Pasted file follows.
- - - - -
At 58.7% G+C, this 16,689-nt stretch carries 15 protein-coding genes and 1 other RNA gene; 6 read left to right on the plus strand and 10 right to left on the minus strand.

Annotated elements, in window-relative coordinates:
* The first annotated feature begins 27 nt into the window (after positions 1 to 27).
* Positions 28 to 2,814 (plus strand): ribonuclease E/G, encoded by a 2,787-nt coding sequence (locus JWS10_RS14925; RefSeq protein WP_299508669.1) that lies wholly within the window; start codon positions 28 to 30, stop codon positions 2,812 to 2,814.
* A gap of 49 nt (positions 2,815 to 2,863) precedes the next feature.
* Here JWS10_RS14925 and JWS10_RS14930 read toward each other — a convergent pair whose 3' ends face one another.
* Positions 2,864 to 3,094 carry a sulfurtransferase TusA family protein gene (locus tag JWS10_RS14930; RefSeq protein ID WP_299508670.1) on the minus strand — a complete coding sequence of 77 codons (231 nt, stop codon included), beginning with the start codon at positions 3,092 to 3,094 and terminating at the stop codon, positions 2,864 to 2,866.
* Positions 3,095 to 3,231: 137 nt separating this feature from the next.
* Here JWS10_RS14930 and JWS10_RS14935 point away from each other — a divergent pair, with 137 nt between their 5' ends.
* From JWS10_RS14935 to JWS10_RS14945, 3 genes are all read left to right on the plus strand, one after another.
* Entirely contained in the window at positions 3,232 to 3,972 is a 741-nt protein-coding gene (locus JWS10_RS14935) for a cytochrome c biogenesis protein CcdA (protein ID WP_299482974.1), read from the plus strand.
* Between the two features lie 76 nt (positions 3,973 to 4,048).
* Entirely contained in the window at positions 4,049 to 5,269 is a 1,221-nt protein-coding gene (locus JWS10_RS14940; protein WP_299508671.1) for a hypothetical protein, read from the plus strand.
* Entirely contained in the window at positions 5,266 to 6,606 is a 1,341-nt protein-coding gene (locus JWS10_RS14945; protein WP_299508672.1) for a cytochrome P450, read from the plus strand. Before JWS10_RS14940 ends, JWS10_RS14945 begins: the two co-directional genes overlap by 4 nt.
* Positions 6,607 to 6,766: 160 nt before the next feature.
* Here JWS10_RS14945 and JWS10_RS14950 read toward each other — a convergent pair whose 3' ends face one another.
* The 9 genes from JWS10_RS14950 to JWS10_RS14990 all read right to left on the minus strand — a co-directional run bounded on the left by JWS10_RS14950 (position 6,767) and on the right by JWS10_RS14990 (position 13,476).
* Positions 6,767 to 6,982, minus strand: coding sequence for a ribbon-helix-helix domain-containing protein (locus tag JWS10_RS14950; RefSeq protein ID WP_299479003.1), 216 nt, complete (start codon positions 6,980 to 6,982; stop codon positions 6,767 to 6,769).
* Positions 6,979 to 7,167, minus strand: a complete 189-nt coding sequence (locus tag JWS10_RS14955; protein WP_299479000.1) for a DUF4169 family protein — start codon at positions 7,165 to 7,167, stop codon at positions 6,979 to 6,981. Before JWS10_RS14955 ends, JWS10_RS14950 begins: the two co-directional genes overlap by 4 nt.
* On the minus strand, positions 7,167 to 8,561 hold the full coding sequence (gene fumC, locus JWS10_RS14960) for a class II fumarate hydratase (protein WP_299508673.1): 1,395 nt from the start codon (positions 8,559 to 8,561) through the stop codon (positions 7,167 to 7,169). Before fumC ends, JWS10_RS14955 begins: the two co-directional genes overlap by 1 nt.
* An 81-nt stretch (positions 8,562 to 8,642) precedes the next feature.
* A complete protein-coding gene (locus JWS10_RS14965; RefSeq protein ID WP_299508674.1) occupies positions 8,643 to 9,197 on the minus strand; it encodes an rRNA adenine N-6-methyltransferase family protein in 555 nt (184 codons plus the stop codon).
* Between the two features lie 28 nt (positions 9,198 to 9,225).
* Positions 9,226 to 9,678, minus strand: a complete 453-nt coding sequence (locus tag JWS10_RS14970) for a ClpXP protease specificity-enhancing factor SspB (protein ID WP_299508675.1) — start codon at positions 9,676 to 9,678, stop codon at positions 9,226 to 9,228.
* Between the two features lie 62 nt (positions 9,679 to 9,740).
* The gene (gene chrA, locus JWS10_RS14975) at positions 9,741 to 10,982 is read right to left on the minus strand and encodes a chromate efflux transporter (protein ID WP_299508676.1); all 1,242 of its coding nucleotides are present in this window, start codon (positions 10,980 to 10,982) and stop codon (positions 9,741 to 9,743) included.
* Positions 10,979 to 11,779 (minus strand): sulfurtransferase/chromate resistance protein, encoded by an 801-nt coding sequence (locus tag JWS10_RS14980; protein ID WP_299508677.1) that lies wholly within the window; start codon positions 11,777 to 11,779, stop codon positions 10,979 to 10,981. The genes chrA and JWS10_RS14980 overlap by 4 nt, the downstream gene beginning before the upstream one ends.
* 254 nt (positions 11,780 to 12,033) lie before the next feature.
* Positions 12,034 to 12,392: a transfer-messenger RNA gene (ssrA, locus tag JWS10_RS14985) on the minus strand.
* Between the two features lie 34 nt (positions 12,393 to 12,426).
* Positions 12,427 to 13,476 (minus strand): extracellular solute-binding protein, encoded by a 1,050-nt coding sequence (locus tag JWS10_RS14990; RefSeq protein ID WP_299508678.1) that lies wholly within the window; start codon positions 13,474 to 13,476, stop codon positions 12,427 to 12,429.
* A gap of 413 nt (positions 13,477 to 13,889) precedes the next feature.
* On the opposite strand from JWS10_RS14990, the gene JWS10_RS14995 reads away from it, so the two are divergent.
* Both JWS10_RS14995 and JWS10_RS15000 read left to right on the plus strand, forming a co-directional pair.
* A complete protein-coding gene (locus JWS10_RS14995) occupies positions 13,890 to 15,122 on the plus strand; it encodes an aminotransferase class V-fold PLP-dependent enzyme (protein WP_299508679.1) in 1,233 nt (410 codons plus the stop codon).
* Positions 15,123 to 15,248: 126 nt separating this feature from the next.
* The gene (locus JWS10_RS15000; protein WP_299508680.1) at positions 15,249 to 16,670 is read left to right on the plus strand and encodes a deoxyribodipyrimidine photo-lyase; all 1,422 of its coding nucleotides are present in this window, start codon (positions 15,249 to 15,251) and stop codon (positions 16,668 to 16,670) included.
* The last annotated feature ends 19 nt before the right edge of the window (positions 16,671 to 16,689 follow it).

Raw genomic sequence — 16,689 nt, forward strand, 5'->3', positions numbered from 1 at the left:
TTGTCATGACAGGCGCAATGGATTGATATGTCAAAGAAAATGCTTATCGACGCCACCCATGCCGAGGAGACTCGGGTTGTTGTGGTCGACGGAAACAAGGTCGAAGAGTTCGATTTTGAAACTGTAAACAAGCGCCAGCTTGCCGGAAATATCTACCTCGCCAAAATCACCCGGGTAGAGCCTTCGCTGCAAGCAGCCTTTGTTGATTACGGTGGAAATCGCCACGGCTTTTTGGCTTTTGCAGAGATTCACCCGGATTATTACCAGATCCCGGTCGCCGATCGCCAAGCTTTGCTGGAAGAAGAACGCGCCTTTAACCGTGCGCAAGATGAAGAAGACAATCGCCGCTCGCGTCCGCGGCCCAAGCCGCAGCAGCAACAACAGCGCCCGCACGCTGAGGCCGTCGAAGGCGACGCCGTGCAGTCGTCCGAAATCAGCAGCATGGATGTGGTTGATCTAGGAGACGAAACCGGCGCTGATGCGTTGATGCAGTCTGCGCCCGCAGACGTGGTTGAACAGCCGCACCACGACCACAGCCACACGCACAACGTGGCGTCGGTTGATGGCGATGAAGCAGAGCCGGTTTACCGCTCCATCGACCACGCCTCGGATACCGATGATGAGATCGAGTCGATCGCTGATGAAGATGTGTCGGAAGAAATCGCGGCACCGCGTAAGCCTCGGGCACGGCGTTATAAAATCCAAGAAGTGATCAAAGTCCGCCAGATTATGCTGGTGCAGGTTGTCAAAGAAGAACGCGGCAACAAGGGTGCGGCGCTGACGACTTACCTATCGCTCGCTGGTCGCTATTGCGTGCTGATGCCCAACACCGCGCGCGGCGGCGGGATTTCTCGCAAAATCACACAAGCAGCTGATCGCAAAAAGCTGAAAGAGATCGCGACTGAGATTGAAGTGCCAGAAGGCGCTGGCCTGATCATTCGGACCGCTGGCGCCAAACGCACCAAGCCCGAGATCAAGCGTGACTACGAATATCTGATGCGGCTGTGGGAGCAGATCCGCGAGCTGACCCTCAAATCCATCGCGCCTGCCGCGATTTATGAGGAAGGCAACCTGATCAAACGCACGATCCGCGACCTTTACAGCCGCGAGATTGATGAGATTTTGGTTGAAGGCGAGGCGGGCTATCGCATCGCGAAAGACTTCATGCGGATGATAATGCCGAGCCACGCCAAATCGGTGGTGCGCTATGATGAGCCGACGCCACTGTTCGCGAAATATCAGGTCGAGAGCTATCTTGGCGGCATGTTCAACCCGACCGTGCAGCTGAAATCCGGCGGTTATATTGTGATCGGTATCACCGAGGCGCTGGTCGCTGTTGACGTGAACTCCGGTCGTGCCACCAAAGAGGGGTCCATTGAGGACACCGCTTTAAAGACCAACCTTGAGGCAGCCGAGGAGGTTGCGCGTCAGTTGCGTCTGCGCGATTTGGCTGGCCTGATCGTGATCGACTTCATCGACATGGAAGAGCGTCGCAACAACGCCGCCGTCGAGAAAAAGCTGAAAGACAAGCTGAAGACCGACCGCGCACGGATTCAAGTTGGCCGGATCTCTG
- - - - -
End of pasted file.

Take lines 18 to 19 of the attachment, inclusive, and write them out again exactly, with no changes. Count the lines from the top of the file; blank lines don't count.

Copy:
* Positions 6,767 to 6,982, minus strand: coding sequence for a ribbon-helix-helix domain-containing protein (locus tag JWS10_RS14950; RefSeq protein ID WP_299479003.1), 216 nt, complete (start codon positions 6,980 to 6,982; stop codon positions 6,767 to 6,769).
* Positions 6,979 to 7,167, minus strand: a complete 189-nt coding sequence (locus tag JWS10_RS14955; protein WP_299479000.1) for a DUF4169 family protein — start codon at positions 7,165 to 7,167, stop codon at positions 6,979 to 6,981. Before JWS10_RS14955 ends, JWS10_RS14950 begins: the two co-directional genes overlap by 4 nt.